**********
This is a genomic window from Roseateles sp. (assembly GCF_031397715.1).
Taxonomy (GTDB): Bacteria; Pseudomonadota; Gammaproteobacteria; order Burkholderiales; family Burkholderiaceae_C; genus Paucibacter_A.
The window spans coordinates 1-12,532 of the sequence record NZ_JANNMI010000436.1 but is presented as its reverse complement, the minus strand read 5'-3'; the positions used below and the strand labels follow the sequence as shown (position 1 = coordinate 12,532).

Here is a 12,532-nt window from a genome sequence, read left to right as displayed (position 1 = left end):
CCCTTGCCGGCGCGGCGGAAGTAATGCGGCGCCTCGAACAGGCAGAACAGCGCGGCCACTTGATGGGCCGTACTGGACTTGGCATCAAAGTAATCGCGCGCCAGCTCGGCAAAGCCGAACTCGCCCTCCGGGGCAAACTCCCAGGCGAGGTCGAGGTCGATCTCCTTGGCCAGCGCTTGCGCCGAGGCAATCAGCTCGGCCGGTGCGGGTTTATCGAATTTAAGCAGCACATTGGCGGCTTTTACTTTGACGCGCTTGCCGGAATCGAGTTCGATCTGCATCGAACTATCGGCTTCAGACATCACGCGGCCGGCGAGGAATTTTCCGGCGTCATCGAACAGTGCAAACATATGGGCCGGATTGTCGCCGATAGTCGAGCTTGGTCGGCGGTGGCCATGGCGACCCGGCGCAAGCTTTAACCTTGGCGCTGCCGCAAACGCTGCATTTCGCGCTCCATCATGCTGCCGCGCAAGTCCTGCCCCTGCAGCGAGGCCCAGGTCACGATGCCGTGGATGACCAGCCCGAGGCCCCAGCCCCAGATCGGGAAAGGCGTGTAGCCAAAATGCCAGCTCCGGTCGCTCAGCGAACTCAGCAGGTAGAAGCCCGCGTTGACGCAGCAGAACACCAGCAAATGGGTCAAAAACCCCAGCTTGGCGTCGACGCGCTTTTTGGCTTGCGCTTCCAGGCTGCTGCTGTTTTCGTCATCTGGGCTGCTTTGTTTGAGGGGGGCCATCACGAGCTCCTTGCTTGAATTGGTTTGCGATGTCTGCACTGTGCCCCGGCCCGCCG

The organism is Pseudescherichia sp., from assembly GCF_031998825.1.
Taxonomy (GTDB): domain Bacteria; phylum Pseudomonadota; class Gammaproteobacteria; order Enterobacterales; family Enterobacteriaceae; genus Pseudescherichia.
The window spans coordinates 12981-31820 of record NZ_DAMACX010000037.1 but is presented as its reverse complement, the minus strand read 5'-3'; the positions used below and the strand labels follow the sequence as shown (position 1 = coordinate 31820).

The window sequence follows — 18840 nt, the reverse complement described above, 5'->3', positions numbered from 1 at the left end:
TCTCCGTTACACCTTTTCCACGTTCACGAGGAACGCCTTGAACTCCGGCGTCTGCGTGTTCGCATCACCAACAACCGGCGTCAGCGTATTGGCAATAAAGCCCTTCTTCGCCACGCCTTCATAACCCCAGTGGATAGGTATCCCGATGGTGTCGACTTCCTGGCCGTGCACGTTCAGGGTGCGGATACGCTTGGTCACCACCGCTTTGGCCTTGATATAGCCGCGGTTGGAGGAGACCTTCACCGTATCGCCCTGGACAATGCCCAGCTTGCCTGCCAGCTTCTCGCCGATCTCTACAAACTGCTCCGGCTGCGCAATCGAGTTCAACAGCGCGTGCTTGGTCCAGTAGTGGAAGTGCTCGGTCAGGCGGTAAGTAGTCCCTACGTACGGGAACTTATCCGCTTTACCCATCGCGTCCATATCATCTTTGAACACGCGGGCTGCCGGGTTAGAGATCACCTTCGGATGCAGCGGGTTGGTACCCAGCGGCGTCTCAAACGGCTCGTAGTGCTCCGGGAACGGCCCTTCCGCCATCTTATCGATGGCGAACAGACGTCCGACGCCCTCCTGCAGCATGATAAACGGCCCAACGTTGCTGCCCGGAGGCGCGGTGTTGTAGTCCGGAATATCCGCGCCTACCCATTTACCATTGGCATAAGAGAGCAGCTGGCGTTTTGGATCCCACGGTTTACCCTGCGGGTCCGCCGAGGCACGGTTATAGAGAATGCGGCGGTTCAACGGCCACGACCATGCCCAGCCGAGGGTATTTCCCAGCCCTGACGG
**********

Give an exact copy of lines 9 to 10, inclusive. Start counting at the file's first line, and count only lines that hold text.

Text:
The window sequence follows — 18840 nt, the reverse complement described above, 5'->3', positions numbered from 1 at the left end:
TCTCCGTTACACCTTTTCCACGTTCACGAGGAACGCCTTGAACTCCGGCGTCTGCGTGTTCGCATCACCAACAACCGGCGTCAGCGTATTGGCAATAAAGCCCTTCTTCGCCACGCCTTCATAACCCCAGTGGATAGGTATCCCGATGGTGTCGACTTCCTGGCCGTGCACGTTCAGGGTGCGGATACGCTTGGTCACCACCGCTTTGGCCTTGATATAGCCGCGGTTGGAGGAGACCTTCACCGTATCGCCCTGGACAATGCCCAGCTTGCCTGCCAGCTTCTCGCCGATCTCTACAAACTGCTCCGGCTGCGCAATCGAGTTCAACAGCGCGTGCTTGGTCCAGTAGTGGAAGTGCTCGGTCAGGCGGTAAGTAGTCCCTACGTACGGGAACTTATCCGCTTTACCCATCGCGTCCATATCATCTTTGAACACGCGGGCTGCCGGGTTAGAGATCACCTTCGGATGCAGCGGGTTGGTACCCAGCGGCGTCTCAAACGGCTCGTAGTGCTCCGGGAACGGCCCTTCCGCCATCTTATCGATGGCGAACAGACGTCCGACGCCCTCCTGCAGCATGATAAACGGCCCAACGTTGCTGCCCGGAGGCGCGGTGTTGTAGTCCGGAATATCCGCGCCTACCCATTTACCATTGGCATAAGAGAGCAGCTGGCGTTTTGGATCCCACGGTTTACCCTGCGGGTCCGCCGAGGCACGGTTATAGAGAATGCGGCGGTTCAACGGCCACGACCATGCCCAGCCGAGGGTATTTCCCAGCCCTGACGG